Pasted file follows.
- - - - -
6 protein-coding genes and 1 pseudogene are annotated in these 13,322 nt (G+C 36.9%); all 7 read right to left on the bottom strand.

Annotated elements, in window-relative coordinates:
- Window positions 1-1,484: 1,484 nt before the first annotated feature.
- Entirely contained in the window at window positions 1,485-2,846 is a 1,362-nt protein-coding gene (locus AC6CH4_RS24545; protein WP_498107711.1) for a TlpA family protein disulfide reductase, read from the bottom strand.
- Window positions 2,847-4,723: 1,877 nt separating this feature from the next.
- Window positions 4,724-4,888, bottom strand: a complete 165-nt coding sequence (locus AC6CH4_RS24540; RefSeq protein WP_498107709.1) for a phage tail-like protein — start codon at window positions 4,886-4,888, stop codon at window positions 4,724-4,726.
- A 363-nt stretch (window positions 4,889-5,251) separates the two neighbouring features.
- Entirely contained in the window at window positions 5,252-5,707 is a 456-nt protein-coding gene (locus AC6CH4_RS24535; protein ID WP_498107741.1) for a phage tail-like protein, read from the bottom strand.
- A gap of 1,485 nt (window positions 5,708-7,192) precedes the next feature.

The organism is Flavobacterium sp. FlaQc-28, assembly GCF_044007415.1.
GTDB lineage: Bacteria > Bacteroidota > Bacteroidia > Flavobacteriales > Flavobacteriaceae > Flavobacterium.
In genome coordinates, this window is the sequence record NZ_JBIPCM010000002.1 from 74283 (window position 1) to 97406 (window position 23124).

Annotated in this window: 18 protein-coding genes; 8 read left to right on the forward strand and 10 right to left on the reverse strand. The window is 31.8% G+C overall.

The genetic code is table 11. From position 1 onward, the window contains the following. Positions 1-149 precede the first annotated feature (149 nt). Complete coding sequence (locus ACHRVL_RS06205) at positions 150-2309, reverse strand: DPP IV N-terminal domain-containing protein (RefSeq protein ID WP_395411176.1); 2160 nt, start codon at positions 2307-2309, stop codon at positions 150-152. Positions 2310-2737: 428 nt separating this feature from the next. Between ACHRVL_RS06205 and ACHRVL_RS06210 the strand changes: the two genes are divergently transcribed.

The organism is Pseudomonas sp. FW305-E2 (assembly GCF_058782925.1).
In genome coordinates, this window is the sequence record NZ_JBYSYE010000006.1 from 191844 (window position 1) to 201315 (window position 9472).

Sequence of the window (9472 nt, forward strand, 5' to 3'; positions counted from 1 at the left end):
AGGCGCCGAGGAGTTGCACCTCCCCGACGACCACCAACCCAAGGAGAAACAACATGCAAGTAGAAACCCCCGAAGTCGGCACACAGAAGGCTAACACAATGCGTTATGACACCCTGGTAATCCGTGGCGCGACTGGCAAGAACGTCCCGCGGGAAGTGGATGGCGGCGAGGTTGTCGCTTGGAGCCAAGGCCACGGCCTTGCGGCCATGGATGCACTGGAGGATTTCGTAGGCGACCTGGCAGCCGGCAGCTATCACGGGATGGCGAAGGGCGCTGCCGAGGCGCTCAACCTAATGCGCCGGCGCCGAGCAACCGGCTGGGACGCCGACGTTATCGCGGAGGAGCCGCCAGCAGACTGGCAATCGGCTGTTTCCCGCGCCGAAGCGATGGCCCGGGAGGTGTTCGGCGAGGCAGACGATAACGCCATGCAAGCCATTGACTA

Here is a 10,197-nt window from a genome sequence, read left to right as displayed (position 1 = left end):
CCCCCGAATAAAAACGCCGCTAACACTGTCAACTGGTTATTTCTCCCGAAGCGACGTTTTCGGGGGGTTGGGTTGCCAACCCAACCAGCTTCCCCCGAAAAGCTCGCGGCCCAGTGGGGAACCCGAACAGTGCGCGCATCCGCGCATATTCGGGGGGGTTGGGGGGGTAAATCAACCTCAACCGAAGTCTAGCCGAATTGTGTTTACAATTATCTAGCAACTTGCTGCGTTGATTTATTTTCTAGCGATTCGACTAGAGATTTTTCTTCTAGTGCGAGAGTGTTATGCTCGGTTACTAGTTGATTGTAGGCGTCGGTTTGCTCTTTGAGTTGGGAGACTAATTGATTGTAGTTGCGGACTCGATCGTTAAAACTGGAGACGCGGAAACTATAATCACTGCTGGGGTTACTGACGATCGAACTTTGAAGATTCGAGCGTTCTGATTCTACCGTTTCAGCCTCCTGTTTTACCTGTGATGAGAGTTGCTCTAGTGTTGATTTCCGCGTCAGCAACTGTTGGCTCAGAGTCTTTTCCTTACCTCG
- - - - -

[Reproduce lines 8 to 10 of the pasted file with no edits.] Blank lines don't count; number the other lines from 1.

- Entirely contained in the window at window positions 5,252-5,707 is a 456-nt protein-coding gene (locus AC6CH4_RS24535; protein ID WP_498107741.1) for a phage tail-like protein, read from the bottom strand.
- A gap of 1,485 nt (window positions 5,708-7,192) precedes the next feature.

The organism is Flavobacterium sp. FlaQc-28, assembly GCF_044007415.1.